The NHS could be facing a demographic timebomb as latest figures show that around a third of GPs in England are approaching retirement.
A headcount by NHS digital published on Thursday showed that 37% of the 27,743 fully-qualified GPs are aged 50 and over, and almost 10% are 60 plus.
Almost one in every two GPs are over the age of 45, according to a recent analysis by the British Medical Association (BMA).
For the NHS as a whole, 42.3% of staff in 2019 were aged between 46 and 65, official figures showed – a proportion that had grown slightly since NHS Digital's previous survey in 2016. At the same time, there were fewer younger staff members, with a decrease in the same period of those aged between 26 and 35.
Doctors Are Retiring Earlier
As for GPs, they are heading for the surgery exit earlier, with an average retirement age of 59 in 2020-21, compared with 61 in 2007-08, according to research by The BMJ. The clock is ticking to a substantial erosion in the number of experienced doctors.
Neither is there an indication that a younger generation of GPs are taking their place in the consulting room. Only 2858 fully qualified GPs in England were aged under 35 in April, compared with 3347 4 years earlier – a 12% reduction.
The overall trend has been a slow decline in qualified GPs, reaching back to the first figures available from NHS Digital in 2015. The size of the qualified GP workforce has fallen by 5.4% over the last 7 years, the latest published figures to April this year indicate. That is "incredibly worrying" to Dr Samira Anane, the BMA's GP committee workforce policy lead, who commented that "the number of GPs leaving the profession is in steady but sustained decline, with the equivalent of 1622 fewer fully qualified GPs since September 2015, despite the fact that patient demand remains high".
'Working to Their Absolute Limits'
Each departure augers badly for the dwindling number of family doctors left to cope with an average of 23.7 million appointments attended each month, based on figures for 2021 provided by NHS Digital. In April 2022 alone, GPs dealt with an estimated 25.3 million appointments.
"These latest figures show that GPs and our teams are working to their absolute limits," said Prof Martin Marshall, chair of the Royal College of GPs (RCGP).
The Government made a manifesto pledge to boost the workforce with an additional 6000 full-time equivalent GPs by 2024-25. But giving evidence to the Health and Social Care Committee in November, England's Health Secretary, Sajid Javid, admitted candidly that he was "not going to pretend that we are on track when clearly we are not".
The BMA and the RCGP have persistently warned about the deteriorating situation.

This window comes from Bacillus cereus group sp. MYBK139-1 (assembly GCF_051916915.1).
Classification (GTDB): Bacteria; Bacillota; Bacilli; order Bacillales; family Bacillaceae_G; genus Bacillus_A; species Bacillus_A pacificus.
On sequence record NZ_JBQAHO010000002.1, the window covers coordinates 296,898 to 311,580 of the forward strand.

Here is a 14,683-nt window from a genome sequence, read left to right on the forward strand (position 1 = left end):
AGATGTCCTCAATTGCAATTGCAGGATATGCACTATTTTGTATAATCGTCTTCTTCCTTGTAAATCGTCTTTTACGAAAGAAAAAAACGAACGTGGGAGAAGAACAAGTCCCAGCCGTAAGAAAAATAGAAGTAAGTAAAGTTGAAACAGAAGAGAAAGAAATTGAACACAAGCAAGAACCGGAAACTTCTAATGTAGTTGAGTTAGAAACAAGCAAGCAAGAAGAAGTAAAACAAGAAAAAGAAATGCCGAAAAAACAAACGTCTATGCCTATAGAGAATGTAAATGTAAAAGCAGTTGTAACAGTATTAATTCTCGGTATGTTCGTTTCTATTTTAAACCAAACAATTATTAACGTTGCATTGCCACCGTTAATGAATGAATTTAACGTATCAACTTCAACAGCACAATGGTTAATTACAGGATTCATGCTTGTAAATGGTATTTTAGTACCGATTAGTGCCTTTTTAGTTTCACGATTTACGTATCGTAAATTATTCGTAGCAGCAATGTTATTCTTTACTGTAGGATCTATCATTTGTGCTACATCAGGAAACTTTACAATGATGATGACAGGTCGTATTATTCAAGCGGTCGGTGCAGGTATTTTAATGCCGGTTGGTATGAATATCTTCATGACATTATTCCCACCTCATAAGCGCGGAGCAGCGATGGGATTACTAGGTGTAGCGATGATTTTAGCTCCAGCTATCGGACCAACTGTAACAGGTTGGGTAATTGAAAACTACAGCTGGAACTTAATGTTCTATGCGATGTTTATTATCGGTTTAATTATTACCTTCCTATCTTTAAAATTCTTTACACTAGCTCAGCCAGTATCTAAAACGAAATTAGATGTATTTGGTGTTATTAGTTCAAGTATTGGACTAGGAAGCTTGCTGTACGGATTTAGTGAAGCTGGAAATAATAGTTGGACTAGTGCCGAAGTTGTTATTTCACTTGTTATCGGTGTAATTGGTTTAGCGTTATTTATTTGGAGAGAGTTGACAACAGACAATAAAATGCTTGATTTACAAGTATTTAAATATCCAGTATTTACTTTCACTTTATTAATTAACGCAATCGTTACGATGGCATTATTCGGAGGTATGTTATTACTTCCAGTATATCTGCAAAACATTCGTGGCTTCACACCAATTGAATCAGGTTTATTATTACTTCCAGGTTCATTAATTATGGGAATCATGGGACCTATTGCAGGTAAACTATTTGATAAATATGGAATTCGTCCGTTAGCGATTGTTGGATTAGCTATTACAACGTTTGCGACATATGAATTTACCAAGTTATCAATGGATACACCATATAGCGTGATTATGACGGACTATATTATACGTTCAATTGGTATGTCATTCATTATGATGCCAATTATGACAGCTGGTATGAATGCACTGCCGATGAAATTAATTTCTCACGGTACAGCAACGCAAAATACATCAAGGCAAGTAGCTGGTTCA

Last October, a survey of RCGP members revealed that 8% of respondents planned to leave in the next 12 months, 15% in the next 2 years, and 34% in the next 5 years. Of those, around half would be retiring but taken together, it could equate to patients losing 3000 GPs in 2022 and 6000 by 2023, it predicted.
Stress and Job Dissatisfaction
Stress and burnout, exacerbated by the COVID-19 pandemic, has taken a toll on today's workforce. The BMA says medicine remains a popular career choice, but doctors frequently find working in today's NHS "too taxing on their work-life balance, health and wellbeing, particularly as they age, causing many to seek early retirement".
An analysis by the Nuffield Trust found that burnout was a key issue for GPs but so too were job satisfaction, including time spent on tasks they considered to be unimportant, and physical working conditions.
Then there is the controversial issue of pensions taxation. Older, more experienced doctors can face what the BMA calls "punitive" tax bills if they breach their annual allowance and lifetime allowance. In a recent poll carried out by the doctors' union, 43% of GPs said that the impact of pension taxation would be a "high influence" in any decision over whether to leave the health service. For them, it may be time to get out the calculator to see whether staying in the job adds up, or whether it would be better to call it a day, claim their pension, and avoid a nasty shock from the Inland Revenue.
Offering Support for an Older Workforce
A BMA report in January this year, Supporting an ageing medical workforce, called for older doctors to be valued for their experience and skills. While in workplaces across the UK many employees were choosing to defer retirement, encouraged by their employers who appreciated what they had to offer, "the NHS is seeing the opposite happen". They "have much to offer to the health service in terms of skill, expertise and knowledge", it said, as well as acting as "role models" and contributing to the supervision of trainee doctors and medical students.
"Employers and policy makers must focus on the needs of older workers in the health service and support more doctors to stay in work or return from retirement," it argued.
The report identified offering flexible working arrangements as the most important way in which employers could persuade doctors to remain in clinical practice beyond retirement age.
"We're seeing good work happening, with success, to encourage medical students to choose general practice," said Prof Marshall, "but we urgently need to see more being done to encourage GPs to stay in the profession, including by addressing 'undoable' workload."
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